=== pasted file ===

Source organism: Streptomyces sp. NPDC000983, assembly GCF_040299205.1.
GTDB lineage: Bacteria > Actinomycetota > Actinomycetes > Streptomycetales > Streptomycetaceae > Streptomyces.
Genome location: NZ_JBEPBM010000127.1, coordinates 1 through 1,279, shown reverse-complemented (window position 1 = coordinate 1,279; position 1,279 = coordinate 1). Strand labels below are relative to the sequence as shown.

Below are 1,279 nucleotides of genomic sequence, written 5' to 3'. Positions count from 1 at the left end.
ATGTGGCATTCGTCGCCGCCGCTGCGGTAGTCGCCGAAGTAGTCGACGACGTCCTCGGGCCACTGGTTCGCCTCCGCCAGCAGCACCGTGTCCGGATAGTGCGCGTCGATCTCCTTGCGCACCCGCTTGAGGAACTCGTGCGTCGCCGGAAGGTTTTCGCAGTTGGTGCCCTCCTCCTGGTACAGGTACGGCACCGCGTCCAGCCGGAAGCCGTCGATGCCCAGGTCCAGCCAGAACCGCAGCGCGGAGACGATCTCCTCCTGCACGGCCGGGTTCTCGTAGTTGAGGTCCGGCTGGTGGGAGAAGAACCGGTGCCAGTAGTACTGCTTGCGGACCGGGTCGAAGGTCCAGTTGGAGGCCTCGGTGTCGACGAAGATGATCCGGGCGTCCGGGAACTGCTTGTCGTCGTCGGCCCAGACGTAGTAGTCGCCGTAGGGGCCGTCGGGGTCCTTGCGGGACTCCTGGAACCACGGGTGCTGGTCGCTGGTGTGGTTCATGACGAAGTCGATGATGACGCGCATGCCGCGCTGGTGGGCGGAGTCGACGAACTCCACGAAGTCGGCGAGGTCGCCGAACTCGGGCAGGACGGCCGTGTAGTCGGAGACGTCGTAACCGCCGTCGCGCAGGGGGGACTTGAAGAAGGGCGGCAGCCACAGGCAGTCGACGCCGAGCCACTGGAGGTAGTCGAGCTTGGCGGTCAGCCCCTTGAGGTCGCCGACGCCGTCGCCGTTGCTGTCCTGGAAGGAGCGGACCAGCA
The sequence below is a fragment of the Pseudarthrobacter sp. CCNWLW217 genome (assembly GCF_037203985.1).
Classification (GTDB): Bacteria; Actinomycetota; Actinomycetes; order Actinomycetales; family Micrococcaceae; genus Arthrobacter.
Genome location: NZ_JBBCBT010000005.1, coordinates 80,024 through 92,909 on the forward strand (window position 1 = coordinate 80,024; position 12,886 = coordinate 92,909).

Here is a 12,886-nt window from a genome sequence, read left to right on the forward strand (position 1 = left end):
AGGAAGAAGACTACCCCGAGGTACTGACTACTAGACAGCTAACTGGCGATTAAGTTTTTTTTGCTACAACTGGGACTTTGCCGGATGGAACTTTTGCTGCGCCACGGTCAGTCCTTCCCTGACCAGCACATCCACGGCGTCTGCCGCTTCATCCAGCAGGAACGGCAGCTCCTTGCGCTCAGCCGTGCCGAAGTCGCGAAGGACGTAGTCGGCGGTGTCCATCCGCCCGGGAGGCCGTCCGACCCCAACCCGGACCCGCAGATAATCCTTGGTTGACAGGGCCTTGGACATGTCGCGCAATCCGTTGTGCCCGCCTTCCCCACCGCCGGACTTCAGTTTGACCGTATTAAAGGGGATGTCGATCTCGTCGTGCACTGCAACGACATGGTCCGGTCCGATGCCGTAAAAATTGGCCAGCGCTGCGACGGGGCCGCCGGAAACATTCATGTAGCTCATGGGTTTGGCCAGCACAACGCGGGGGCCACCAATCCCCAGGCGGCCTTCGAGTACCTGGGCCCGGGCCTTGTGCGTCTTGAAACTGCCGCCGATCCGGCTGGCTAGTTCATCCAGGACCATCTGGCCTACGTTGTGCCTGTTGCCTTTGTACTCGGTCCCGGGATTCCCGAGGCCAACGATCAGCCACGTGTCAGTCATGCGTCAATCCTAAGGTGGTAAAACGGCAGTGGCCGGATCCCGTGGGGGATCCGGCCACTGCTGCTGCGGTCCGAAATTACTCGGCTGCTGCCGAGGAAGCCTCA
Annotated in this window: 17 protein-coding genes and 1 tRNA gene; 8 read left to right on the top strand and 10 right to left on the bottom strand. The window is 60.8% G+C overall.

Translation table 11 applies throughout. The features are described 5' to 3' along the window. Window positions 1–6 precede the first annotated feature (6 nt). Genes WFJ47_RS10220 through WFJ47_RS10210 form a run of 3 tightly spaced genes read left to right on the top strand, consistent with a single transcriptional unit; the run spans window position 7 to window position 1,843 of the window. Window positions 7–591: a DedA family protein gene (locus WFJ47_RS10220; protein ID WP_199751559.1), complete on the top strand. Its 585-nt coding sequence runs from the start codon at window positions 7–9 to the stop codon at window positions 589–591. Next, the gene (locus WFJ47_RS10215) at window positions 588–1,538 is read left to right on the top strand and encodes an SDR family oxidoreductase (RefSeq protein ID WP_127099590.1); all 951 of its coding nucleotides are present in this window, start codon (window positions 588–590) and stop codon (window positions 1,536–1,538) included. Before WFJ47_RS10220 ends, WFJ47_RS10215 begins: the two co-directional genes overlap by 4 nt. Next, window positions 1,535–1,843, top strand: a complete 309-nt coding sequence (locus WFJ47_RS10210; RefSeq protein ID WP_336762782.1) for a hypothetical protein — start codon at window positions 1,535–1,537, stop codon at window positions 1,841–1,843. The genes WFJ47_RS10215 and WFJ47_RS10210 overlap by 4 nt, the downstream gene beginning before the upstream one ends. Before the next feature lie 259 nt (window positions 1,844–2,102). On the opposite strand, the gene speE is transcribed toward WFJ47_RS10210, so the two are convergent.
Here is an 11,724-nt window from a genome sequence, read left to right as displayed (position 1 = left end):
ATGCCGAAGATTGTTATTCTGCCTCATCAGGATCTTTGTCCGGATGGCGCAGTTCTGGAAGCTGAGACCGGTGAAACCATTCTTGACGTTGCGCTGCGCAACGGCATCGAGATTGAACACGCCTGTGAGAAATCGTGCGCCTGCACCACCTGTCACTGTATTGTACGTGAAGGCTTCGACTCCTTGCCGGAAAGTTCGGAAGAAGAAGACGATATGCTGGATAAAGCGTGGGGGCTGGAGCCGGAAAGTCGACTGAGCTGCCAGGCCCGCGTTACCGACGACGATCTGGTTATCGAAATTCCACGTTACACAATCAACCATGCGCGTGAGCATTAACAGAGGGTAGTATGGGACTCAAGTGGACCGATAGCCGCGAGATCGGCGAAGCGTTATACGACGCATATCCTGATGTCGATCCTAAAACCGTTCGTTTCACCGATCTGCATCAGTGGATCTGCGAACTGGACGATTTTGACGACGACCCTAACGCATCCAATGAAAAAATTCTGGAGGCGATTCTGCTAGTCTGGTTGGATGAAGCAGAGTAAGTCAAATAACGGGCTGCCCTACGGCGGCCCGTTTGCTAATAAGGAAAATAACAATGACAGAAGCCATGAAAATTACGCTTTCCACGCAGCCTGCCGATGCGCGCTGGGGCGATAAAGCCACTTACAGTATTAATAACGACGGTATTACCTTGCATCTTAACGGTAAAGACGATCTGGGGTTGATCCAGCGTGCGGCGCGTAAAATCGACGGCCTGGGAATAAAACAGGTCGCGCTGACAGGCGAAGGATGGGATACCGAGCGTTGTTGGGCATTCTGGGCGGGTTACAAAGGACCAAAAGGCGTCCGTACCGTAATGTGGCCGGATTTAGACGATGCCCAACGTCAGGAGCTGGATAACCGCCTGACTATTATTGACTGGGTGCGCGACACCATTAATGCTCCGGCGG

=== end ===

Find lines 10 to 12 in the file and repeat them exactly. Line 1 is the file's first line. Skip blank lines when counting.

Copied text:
AGGAAGAAGACTACCCCGAGGTACTGACTACTAGACAGCTAACTGGCGATTAAGTTTTTTTTGCTACAACTGGGACTTTGCCGGATGGAACTTTTGCTGCGCCACGGTCAGTCCTTCCCTGACCAGCACATCCACGGCGTCTGCCGCTTCATCCAGCAGGAACGGCAGCTCCTTGCGCTCAGCCGTGCCGAAGTCGCGAAGGACGTAGTCGGCGGTGTCCATCCGCCCGGGAGGCCGTCCGACCCCAACCCGGACCCGCAGATAATCCTTGGTTGACAGGGCCTTGGACATGTCGCGCAATCCGTTGTGCCCGCCTTCCCCACCGCCGGACTTCAGTTTGACCGTATTAAAGGGGATGTCGATCTCGTCGTGCACTGCAACGACATGGTCCGGTCCGATGCCGTAAAAATTGGCCAGCGCTGCGACGGGGCCGCCGGAAACATTCATGTAGCTCATGGGTTTGGCCAGCACAACGCGGGGGCCACCAATCCCCAGGCGGCCTTCGAGTACCTGGGCCCGGGCCTTGTGCGTCTTGAAACTGCCGCCGATCCGGCTGGCTAGTTCATCCAGGACCATCTGGCCTACGTTGTGCCTGTTGCCTTTGTACTCGGTCCCGGGATTCCCGAGGCCAACGATCAGCCACGTGTCAGTCATGCGTCAATCCTAAGGTGGTAAAACGGCAGTGGCCGGATCCCGTGGGGGATCCGGCCACTGCTGCTGCGGTCCGAAATTACTCGGCTGCTGCCGAGGAAGCCTCA
Annotated in this window: 17 protein-coding genes and 1 tRNA gene; 8 read left to right on the top strand and 10 right to left on the bottom strand. The window is 60.8% G+C overall.

Translation table 11 applies throughout. The features are described 5' to 3' along the window. Window positions 1–6 precede the first annotated feature (6 nt). Genes WFJ47_RS10220 through WFJ47_RS10210 form a run of 3 tightly spaced genes read left to right on the top strand, consistent with a single transcriptional unit; the run spans window position 7 to window position 1,843 of the window. Window positions 7–591: a DedA family protein gene (locus WFJ47_RS10220; protein ID WP_199751559.1), complete on the top strand. Its 585-nt coding sequence runs from the start codon at window positions 7–9 to the stop codon at window positions 589–591. Next, the gene (locus WFJ47_RS10215) at window positions 588–1,538 is read left to right on the top strand and encodes an SDR family oxidoreductase (RefSeq protein ID WP_127099590.1); all 951 of its coding nucleotides are present in this window, start codon (window positions 588–590) and stop codon (window positions 1,536–1,538) included. Before WFJ47_RS10220 ends, WFJ47_RS10215 begins: the two co-directional genes overlap by 4 nt. Next, window positions 1,535–1,843, top strand: a complete 309-nt coding sequence (locus WFJ47_RS10210; RefSeq protein ID WP_336762782.1) for a hypothetical protein — start codon at window positions 1,535–1,537, stop codon at window positions 1,841–1,843. The genes WFJ47_RS10215 and WFJ47_RS10210 overlap by 4 nt, the downstream gene beginning before the upstream one ends. Before the next feature lie 259 nt (window positions 1,844–2,102). On the opposite strand, the gene speE is transcribed toward WFJ47_RS10210, so the two are convergent.